How a Border Collie's herding instincts differ from that of an English Shepherd

It seems to me everyone is losing sight of what an ES was origanlly bred to do which from what I have seen is as much a guardian nature as a herding nature. I believe whatever herding instinct they have comes more from their guardian and control nature as much as from their herding instinct. I have raised and trained BCís for neigh on 35 years and a ES has no eye at all and resembles a BC only in general appearance. They tend to use their nose a lot like a hound when predators are around but hunt by sight when prey is spotted. They can be used to do some hunting by the way when need arises.

I am training some young ESís now to work on my farm and already I have seen helpful traits I would not have seen in a BC ie; The other day a sheep got into one of the smaller horse paddocks and my wife could not for the life of her get the silly thing through the gate without the two stallions wanting to charge through the gate first. I said let me see if Coire and I can do it . Well 6mo. old Keira , a young ES, was with us and darned if she wasnít a huge help. While I held the gate open for Coire who ran wide around the sheep using the fence as an additional aid ran the sheep along the fence line right out through the gate. What was Keira doing you might ask? Here was a 23lb. pup barking and standing off two pawing 1000lb. stallions until we got the job done . BCís couldnít do that maneuver.

Bye the bye Keira is a neice of Coireís a pup out of one of Coireís sisters.

W. David Heron
My Suzy was originally purchased from her breeder by folks who kept her in a large pen/yard for much of the time because they worked full time and were not available to let her follow them around the farm throughout the day. They'd had Border Collies before and raised/kept them this way without a problem, so thought Suzy was useless because when she was loosed, all she did was blast around like a crazy thing and blow off steam, sometimes running thru the chickens just to see them squawk and scatter. She didn't approach their sheep in crouching, strong-eyed prey drive as they'd seen their BCs do from early puppyhood, so they assumed she didn't have the instinct to herd in a puposeful way. She was desperate for human contact and attention but had not closely bonded to them, so had not attuned herself to understanding what they wanted from her and doing their bidding. They gave up on her when she was ten month old. These were not "bad" owners, just didn't understand how the breed is wired and weren't in a position to be able to work with Suzy in the way she needed. Their loss was my gain ;-)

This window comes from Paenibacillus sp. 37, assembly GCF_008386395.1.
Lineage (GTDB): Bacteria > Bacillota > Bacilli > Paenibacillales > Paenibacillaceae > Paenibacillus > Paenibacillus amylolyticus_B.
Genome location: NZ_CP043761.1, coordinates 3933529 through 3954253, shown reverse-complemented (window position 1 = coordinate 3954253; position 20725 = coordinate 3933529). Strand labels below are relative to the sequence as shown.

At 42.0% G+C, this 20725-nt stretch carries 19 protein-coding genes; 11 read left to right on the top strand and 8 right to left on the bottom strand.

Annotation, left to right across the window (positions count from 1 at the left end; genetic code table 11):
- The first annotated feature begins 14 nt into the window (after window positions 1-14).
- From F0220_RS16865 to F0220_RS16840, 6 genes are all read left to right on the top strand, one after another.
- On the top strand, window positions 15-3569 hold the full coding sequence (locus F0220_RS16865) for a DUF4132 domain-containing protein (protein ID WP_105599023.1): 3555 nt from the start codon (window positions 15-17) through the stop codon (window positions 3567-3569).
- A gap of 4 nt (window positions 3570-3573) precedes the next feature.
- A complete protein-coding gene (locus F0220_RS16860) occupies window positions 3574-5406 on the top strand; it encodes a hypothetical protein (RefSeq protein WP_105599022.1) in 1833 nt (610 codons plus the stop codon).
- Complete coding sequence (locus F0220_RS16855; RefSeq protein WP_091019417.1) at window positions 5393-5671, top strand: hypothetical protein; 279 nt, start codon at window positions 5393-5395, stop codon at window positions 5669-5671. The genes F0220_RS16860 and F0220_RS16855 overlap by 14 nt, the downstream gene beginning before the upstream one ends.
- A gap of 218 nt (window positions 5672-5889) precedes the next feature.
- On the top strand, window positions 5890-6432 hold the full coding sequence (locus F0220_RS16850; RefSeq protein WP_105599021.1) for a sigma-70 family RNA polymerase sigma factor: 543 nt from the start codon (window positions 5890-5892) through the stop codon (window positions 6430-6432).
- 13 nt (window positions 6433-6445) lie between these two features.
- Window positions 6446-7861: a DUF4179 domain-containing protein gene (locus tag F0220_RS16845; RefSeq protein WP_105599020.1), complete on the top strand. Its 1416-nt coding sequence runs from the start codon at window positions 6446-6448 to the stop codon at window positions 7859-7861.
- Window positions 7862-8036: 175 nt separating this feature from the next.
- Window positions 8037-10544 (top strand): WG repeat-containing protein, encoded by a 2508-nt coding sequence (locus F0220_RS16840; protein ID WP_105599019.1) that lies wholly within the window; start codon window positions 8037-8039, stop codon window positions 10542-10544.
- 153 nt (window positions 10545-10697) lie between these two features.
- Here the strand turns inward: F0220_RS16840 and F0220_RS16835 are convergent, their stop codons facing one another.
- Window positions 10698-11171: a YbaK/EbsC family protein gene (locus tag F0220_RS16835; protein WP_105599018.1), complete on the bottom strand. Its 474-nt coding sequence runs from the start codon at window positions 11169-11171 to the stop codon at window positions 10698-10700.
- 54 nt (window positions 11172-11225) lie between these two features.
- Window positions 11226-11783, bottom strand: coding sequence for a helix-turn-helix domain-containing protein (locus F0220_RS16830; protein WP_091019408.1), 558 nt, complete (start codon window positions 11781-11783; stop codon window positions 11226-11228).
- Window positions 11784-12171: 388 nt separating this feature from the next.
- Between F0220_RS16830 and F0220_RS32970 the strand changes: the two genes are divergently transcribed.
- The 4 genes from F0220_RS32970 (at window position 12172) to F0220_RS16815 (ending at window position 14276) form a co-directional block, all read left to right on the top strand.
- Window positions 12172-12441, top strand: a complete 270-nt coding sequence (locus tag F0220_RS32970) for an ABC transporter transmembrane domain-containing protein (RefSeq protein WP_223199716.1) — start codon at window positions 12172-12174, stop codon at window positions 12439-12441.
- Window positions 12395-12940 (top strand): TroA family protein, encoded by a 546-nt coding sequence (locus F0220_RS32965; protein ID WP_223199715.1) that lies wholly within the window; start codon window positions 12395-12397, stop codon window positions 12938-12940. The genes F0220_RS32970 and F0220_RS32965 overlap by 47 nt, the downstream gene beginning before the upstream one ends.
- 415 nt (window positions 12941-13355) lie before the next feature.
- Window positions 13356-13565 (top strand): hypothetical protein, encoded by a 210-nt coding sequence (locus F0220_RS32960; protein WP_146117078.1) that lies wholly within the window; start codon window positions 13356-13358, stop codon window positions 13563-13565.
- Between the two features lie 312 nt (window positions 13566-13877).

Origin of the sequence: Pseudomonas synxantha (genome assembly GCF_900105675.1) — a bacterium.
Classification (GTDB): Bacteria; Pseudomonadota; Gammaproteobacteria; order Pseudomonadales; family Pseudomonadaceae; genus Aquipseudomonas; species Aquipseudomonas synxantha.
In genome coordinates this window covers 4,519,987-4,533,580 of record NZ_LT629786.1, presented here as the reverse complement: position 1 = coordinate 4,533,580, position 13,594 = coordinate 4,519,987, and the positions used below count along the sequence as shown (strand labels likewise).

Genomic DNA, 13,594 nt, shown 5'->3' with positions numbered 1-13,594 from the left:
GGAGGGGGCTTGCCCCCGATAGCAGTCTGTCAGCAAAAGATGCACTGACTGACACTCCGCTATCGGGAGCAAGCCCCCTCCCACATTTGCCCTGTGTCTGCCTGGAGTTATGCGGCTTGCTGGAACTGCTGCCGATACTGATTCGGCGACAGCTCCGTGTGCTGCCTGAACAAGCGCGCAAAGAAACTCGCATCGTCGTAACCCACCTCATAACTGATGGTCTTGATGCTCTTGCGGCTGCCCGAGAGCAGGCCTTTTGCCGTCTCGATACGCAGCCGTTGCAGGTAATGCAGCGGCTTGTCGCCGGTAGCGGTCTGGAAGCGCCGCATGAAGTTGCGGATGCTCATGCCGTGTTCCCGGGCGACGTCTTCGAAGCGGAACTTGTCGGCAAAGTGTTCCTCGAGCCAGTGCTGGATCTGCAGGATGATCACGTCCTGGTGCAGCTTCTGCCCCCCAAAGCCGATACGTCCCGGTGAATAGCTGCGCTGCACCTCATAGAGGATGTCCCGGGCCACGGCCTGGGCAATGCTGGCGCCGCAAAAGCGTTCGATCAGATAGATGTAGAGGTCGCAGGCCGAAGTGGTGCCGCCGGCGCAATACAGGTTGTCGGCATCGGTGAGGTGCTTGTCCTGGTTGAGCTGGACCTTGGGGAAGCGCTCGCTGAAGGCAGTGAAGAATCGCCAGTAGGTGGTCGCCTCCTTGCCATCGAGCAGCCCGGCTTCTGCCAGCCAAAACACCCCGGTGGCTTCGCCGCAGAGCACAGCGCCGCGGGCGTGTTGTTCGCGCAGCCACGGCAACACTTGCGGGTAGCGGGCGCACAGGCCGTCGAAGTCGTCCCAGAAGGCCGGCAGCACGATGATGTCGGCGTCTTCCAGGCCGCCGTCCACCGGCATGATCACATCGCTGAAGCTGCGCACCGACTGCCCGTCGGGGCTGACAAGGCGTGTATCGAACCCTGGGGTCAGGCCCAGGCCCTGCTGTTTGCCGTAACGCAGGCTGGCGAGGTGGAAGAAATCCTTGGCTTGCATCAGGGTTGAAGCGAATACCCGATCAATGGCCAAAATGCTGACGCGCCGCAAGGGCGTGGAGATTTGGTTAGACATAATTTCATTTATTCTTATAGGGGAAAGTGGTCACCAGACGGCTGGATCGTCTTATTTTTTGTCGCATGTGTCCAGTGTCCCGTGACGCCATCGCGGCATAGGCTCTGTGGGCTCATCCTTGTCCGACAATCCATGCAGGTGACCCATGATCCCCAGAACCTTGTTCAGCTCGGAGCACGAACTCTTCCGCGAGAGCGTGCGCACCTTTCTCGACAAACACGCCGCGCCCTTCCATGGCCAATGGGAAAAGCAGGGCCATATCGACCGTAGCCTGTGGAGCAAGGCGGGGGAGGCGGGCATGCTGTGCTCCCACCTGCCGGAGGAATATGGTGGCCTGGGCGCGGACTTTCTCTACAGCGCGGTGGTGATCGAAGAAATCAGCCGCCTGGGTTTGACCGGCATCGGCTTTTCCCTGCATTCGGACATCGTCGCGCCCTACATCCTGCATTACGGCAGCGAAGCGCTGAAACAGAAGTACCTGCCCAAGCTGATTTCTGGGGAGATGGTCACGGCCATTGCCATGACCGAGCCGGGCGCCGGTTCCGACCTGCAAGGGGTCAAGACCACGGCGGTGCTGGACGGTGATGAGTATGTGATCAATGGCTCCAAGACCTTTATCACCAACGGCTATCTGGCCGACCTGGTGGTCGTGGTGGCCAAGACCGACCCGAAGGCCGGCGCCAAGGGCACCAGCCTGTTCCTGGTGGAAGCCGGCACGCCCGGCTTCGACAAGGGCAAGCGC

Had they given her the things she needed to develop into a good farmdog- the opportunity to bond to and follow them throughout the day learning the rules of their farm, liberty enough (while being closely supervised) to look for and find opportuntities to help while making the occasional mistake and being corrected, as well as offering the occasional useful behavior and being rewarded for it, so that she could come to understand her place on the farm and what was expected of her, they would have ended up with a very different dog. I know this, because *I* have that different dog ;-)

The ES is a dominance herder, as upright dogs they herd out of bossiness and a sense of order rather than out of inhibited prey drive. They are hard-wired to attach themselves to their master and act as their right hand in whatever needs doing on the farm. Their skills grow over time and with exposure.

The prey drive dog pretty much "comes out of the box" tuned into/obsessed with following and controlling moving objects and mostly just needs to be taught directional commands and a recall. BC breeders recommend keeping these dogs away from the stock in a kennel or crate when the owner isn't looking, because they *expect* them to get into trouble unsupervised. They have been selected/bred for generations to be that driven/obsessive to herd-herd-herd.

The dominance herder needs to develop a level of confidence- confidence in and respect for his master, confidence in his role as the enforcer of the master's rules, and confiedence stemming from his prior experience observing and participating in the regular workings of the farm- in order to be useful. His lack of obsessive prey drive, patiently taught understanding of what is appropriate and what is not, respect for the master and the rules, and a nurturing and/or managerial attitude toward the livestock prevent him from harassing or injuring them.

It is much more challenging for someone who works fulltime and is not available to bond/train their pup in the traditional way to raise an ES and end up with a dog that works to his potential. You can take an ES and keep it away from the stock and workings of the farm and then "turn it on" and teach it to herd as one would a BC (in prey/chase drive), lots of people who do not live with livestock are able to get their ES to work stock at lessons, clinics, even trials. But the problem for farmers who train their dogs this way is, then they're left with a dog that may have great difficulty ever learning to coexist peacably with their livestock and not view them as prey or herding toys. Some people have done this successfully, but it is my understanding, based on situations Ive read about on the lists and/or been asked to assist with, that even if the dog eventually reaches its full potential as a working dog (or at least is adequate) the length of time and level of difficulty involved can be significant.

Tish Toren
Blacksheep Homestead

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